• Some thoughts not associated with the special session:
    • Why is it school choice advocates are the same people wanting school consolidation?  Isn’t a small, rural school a choice too?
    • Can it really be called school choice if the final decision to allow a student to attend rests with the school?
    • Why is it when it comes to school accountability, some think parents of public school students need a single summative A-F grade to understand if their child is getting a good education, but parents of private school parents just automatically know?
    • Why is it many in the #okleg continue to erode state support of Oklahoma Colleges and Universities while research suggests a greater need for Oklahomans to obtain more college degrees and career tech certifications?
    • Just remember when our recalibrated state test results are made public, that for the majority of our students in Oklahoma, the test result is the least important aspect of their lives.  Check out these facts regarding students in Oklahoma

Tuesday, June 20, 2017

A Poverty War; which side are you on

America loves to declare war.  We used to declare war on other nations (the last formal declaration of war was by FDR on December 8th, 1941). Now, we just declare war on social issues.  Lyndon B. Johnson gave us the War on Poverty in 1964.  In the 70’s it was the War on Drugs.  In 1980, Ronald Reagan challenged incumbent Jimmy Carter in what was a traditionalist vs progressivist political campaign and thus began what is commonly referred to as the Culture Wars of the 80s & 90’s.  The Culture Wars were temporarily put on hold as a renewed wave of patriotism overtook Americans as President Bush declared a War on Terror immediately after the cowardly acts by terrorists on what is now simply known as 9/11.   However, that wave of patriotism was quickly replaced by cultural war rhetoric during the presidential campaign of 2004.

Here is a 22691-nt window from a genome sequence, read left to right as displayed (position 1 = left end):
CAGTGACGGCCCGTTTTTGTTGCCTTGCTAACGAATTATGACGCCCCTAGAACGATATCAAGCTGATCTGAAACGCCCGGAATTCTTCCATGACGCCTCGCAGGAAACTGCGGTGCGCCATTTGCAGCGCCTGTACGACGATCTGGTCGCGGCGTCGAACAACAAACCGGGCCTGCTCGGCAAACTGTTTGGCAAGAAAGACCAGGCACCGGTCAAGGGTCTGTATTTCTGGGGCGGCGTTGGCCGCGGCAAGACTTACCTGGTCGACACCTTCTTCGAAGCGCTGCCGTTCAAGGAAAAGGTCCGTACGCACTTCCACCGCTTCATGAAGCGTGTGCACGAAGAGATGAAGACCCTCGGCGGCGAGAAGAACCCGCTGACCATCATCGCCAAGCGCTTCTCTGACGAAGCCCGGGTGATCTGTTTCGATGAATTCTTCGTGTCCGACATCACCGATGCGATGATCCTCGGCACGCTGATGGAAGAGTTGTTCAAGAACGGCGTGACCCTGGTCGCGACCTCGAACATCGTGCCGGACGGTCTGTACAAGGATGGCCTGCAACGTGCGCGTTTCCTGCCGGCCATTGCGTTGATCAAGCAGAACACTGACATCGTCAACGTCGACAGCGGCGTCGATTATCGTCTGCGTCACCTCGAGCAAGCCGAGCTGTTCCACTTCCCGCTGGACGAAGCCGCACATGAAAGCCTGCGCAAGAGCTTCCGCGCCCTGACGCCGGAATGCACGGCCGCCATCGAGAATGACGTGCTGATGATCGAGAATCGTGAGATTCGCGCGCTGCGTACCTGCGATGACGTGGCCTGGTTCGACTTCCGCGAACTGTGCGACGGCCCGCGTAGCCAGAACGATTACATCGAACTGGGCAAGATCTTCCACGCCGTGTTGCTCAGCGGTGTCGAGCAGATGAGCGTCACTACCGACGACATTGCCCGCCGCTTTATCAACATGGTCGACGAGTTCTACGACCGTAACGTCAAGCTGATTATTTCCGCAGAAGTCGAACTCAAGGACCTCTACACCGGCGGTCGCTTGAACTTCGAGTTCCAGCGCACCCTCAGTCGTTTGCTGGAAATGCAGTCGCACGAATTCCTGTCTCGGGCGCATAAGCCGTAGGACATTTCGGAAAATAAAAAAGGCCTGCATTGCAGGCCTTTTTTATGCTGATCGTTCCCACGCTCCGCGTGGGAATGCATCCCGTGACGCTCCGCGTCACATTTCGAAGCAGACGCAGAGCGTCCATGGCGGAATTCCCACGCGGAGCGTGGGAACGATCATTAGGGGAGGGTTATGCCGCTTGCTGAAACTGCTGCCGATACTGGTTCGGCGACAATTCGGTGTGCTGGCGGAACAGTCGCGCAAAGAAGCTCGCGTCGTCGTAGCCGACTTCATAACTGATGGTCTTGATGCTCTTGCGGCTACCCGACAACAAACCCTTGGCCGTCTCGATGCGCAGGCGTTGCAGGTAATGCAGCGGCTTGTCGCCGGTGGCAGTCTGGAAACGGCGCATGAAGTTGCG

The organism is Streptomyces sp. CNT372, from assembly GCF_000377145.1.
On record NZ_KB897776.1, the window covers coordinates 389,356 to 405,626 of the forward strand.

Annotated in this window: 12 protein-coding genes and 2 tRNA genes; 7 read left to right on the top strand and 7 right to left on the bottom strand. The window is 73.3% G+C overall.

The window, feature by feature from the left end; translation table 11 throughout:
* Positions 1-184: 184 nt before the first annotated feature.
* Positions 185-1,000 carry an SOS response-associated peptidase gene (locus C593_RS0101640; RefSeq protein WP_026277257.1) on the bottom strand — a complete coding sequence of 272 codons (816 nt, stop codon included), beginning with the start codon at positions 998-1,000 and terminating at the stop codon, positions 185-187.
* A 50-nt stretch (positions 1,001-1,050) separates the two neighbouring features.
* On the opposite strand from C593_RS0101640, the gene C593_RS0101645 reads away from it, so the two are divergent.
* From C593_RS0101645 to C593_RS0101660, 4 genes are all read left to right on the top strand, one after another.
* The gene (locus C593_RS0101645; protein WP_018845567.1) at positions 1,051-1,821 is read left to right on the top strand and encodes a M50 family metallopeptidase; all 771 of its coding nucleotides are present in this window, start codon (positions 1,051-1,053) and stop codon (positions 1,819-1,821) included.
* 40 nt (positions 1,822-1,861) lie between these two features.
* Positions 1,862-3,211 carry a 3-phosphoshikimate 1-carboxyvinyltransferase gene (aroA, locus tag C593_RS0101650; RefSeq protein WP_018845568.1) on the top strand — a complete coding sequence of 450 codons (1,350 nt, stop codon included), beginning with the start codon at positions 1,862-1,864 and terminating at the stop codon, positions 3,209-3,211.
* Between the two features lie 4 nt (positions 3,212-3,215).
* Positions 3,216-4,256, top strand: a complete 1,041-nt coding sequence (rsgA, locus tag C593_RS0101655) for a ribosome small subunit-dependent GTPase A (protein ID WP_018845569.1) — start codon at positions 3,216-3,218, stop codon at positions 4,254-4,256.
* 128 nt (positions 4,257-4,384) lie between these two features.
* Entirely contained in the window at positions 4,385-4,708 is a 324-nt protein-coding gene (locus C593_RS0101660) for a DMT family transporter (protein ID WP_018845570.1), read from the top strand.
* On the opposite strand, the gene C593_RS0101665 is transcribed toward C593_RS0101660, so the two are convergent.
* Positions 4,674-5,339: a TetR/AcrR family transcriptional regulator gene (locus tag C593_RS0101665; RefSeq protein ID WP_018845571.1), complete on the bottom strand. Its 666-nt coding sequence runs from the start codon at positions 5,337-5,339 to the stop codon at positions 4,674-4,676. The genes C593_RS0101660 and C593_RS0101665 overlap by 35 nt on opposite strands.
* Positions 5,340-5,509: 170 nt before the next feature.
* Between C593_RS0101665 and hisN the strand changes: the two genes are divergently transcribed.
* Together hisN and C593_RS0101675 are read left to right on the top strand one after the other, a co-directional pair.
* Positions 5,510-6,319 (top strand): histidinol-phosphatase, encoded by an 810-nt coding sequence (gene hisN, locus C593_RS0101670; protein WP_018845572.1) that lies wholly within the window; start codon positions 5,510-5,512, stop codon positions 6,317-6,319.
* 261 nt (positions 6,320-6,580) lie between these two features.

Culture Wars are fought by politicians for political gain.  The purpose of any cultural war is to draw attention to the issue to win campaigns --not to solve problems.  These culture wars are fought over things like minimum wage, social security, health care, abortion, and education.  Battle lines are dictated by ideology and not by personal experiences. Ideology is established at the national level by looking at the size of campaign donations or the impact on voter motivation, but it is sculpted and applied at the state level where ideological outcomes affect everyday citizens. Making matters worse is the current concept where your ideology is judged for purity of conviction and not whether it is applied for the benefit of society.  The war on poverty is a prime example of how ideological purity means more to some than the benefit to others.